Never having read “Eat, Pray, Love,” Elizabeth Gilbert’s memoir of post-divorce meanderings, I’ve never understood the book’s success. It is, frankly, just one of those books that men are constitutionally uninterested in.

“This is the kind of literature that countless women soak up like biscotti in a latte cup: food, clothes, sex, ‘relationships’ and gummy, feel-good ‘spirituality,’ ” writer Charlotte Allen wrote last year in The Post’s Outlook section.

Discussion of several of the above things makes me cringe somewhat. I am, however, more than happy to discuss politics, spring training, the state of the stock market, anything Apple, and the virtues of Megan Fox.  I know. Pathetic, right?

Nevertheless, I do find the popularity of the book fascinating. EPL clearly speaks to something that many women feel—alienation? Dissatisfaction? Yearning? A sense that they haven’t found the romance in their lives? (Or that they’ve lost it?)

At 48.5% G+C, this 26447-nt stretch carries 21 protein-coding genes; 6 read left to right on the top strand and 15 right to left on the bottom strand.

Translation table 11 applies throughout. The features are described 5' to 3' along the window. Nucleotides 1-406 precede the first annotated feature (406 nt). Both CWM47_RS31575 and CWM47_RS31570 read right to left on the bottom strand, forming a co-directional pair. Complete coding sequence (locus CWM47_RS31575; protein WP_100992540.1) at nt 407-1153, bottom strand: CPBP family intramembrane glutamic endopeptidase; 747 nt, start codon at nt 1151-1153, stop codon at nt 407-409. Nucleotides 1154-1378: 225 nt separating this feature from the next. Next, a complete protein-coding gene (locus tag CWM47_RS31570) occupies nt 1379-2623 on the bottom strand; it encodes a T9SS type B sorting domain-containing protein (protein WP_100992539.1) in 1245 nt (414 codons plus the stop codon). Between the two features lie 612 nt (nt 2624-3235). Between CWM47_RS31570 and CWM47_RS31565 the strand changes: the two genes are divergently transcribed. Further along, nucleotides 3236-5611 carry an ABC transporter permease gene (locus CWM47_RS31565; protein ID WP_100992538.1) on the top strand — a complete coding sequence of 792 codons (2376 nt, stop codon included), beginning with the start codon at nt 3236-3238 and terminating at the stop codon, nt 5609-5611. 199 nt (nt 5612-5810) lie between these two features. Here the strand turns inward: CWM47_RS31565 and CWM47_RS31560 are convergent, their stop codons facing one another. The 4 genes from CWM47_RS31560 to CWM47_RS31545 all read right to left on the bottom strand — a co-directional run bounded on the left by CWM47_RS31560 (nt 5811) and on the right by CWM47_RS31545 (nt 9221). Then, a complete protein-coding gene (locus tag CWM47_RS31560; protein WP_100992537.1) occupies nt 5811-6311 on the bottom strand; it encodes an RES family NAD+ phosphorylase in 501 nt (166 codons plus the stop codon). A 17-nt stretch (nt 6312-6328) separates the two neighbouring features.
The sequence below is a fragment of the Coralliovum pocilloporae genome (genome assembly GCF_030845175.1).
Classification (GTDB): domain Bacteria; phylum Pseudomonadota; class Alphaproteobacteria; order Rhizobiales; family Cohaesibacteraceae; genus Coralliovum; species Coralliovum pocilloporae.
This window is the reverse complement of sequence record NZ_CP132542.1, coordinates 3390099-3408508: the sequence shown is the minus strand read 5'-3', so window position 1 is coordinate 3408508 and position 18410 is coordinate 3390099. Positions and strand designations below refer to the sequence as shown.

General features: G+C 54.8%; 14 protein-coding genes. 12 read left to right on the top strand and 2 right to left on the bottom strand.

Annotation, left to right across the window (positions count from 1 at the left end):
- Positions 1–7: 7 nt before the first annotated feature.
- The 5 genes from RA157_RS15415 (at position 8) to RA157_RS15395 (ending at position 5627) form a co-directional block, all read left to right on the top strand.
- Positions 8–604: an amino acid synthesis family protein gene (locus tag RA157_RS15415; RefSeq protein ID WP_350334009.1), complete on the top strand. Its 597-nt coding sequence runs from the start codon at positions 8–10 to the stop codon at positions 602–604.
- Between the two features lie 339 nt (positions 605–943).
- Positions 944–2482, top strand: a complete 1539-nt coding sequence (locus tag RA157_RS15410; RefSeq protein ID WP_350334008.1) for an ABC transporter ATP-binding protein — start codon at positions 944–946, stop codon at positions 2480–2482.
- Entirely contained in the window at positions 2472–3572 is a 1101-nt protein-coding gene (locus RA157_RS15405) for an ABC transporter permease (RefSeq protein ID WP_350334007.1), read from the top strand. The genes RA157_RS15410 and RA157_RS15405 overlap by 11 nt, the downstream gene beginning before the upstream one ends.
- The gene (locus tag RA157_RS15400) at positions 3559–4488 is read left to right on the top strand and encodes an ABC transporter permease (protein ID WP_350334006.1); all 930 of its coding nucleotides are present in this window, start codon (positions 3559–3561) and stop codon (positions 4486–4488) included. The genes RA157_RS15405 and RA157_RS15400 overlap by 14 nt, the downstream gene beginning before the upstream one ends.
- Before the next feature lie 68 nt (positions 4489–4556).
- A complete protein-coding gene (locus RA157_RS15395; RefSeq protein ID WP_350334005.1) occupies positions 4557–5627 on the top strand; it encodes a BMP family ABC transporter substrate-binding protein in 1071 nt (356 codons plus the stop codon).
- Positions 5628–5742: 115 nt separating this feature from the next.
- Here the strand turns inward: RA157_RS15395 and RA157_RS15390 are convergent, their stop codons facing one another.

Whatever the reason, virtually every woman I know has read the book. And I don’t know a man who has.

Yesterday Gilbert gave a talk about the book at the National Cathedral in Washington attended by 2, 250 people, of whom about 2, 245 were female. Let me put that in context: for a book reading, attendance of 2, 250 would be like a U2 playing a free concert…for the state of California.

As the Washington Post describes it, the event had something of a cultish quality.

Gently, ever so gently, she informs her fans that she, for one, is moving on from “Eat, Pray, Love.” She doesn’t have time for yoga and meditation anymore, though she does take daily “silence baths” with her cat….

(Apparently she married the Brazilian, whatever that means, but it sounds like a good idea.)

As much as I find the success of such a book bewildering, I also find it heartening and sort of admirable. As any writer will tell you, women read more and buy more books than men do. It’s one of their many admirable qualities, but I’ve never really heard a good explanation why that’s the case. Any ideas?